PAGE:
A Rough Guide To Becoming A Self-Employed Welder

Welding is an essential function for any construction work. It doesn’t matter whether you’re working on a guitar frame or an office block. Welding work will need to get carried out to join various pieces of metal together.

The thing about welding is that it’s a skill that you can use on scores of different applications. If you enjoy welding in your spare time, have you thought of turning that hobby into a career?

It’s relatively easy to get a job as a welder these days. But, you can open more doors of opportunity by becoming a self-employed welder. In today’s blog post, I will show you how to get started achieving that goal:
welder

Get the right training

You may already have some skills at welding. Perhaps you’ve taught yourself everything you know. But, it still pays to get some formal training. There are many benefits to doing so. For example, you will:

 

  • Gain a welding qualification at the end of your training
  • Learn how to achieve better quality results
  • Find out about new welding techniques
  • Get to work with different welding technologies.

The good news is there are plenty of training providers that offer welding courses. You could embark on a beginners, intermediate or advanced course.

Get the right tools for the job

There are several items you will need before you can offer your services as a welder. First of all, you will need a welding device! As you may know, there are many different types of welding machine you can buy. Examples include arc welders and MIG welders. You can also buy TIG welders and oxy-acetylene welders too.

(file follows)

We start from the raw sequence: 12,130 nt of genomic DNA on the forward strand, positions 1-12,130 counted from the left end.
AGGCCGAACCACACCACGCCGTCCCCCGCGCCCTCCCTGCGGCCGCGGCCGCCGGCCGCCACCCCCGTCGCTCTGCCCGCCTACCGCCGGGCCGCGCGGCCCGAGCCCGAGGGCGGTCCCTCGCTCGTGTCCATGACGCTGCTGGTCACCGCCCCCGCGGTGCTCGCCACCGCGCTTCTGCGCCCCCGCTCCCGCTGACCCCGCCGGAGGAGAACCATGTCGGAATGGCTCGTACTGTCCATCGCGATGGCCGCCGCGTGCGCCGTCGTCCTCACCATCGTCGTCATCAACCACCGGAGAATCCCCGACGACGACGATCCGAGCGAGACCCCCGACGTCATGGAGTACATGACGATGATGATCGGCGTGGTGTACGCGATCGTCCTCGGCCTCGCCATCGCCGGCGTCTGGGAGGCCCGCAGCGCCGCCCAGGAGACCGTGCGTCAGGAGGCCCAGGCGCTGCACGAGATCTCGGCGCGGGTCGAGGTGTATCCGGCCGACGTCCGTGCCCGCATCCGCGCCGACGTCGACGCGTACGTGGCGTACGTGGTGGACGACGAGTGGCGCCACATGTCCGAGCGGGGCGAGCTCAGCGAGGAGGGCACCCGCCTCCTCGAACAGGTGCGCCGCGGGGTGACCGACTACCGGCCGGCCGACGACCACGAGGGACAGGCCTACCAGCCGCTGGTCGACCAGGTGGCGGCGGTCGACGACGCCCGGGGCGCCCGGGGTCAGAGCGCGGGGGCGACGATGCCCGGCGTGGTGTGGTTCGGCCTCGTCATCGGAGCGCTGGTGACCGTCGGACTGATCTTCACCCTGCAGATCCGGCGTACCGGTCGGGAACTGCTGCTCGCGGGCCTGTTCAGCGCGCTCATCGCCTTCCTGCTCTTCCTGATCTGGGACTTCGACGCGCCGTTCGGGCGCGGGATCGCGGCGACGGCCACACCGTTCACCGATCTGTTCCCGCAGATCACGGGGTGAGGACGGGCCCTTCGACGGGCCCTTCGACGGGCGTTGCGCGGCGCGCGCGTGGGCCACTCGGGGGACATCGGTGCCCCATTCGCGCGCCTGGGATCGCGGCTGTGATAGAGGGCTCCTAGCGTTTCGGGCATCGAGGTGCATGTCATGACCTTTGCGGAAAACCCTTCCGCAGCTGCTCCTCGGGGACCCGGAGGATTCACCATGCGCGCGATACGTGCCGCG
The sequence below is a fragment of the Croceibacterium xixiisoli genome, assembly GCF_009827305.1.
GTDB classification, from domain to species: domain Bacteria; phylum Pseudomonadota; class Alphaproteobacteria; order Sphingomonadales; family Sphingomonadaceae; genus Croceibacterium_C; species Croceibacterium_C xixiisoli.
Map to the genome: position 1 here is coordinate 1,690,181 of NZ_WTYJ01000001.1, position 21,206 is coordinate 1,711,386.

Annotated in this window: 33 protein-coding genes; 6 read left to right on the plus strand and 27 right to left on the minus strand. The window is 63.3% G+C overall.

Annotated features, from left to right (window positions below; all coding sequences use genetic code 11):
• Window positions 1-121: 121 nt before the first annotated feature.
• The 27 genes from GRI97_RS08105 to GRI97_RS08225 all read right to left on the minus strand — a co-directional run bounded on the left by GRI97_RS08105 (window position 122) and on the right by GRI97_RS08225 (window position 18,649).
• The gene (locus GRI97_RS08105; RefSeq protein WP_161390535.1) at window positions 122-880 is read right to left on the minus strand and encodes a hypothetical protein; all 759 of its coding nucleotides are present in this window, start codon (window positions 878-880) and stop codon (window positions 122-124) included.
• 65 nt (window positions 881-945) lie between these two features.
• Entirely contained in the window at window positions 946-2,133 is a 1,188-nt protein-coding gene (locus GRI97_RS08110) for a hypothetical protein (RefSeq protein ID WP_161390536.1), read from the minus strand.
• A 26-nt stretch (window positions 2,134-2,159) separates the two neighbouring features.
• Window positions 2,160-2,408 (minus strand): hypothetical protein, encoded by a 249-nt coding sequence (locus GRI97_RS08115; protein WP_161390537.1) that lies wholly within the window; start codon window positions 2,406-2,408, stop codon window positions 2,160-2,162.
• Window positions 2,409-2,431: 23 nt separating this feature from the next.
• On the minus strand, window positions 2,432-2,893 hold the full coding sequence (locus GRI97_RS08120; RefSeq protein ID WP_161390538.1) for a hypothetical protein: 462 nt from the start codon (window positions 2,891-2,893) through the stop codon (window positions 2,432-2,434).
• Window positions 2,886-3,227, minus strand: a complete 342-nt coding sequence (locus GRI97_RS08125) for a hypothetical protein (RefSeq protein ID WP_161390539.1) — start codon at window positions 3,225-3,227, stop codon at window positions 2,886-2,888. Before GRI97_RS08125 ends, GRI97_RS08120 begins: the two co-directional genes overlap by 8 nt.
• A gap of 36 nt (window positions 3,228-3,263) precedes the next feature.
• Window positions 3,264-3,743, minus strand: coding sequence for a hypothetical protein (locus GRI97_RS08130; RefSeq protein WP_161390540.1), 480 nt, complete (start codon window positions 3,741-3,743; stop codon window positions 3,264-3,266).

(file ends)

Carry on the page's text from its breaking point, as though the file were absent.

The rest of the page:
Next, you will need welding rods. The process of welding involves fusing two pieces of metal together with a rod. You can buy different grades of welding rod. Be sure to select the right ones for your welding machine.

Safety first

As you can appreciate, welding is a dangerous profession. Do something wrong and you could risk injuring yourself! Make sure you have plenty of safety gear before you take on commercial work.

WeldingOutfitter.com sells all kinds of welding safety gear like masks and gauntlets. Remember: it pays to be safe when you’re welding!

Transport

It’s likely that you may have to work on-site to do some welding as part of your work. I recommend buying a van from CommercialTruckTrader.com. That way, you can get a vehicle within your budget, and you can advertise your business with it.

Be sure to install some storage compartments in the cargo area of your van. You’ll find it useful to store your tools and accessories in them. Otherwise, you risk the contents of your van getting chucked around as you drive!

Insurance

Last, but not least, you will need to take out business insurance. Doing so will ensure you’re covered in case your work causes injuries to other people. It’s a worthy investment for any business, but it’s vital for welders.

Good luck with your new welding business!

This post has been contributed by Ryan Gatt, it contains affiliate links.

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This entry was posted in career switch, finding a first job and tagged . Bookmark the permalink.

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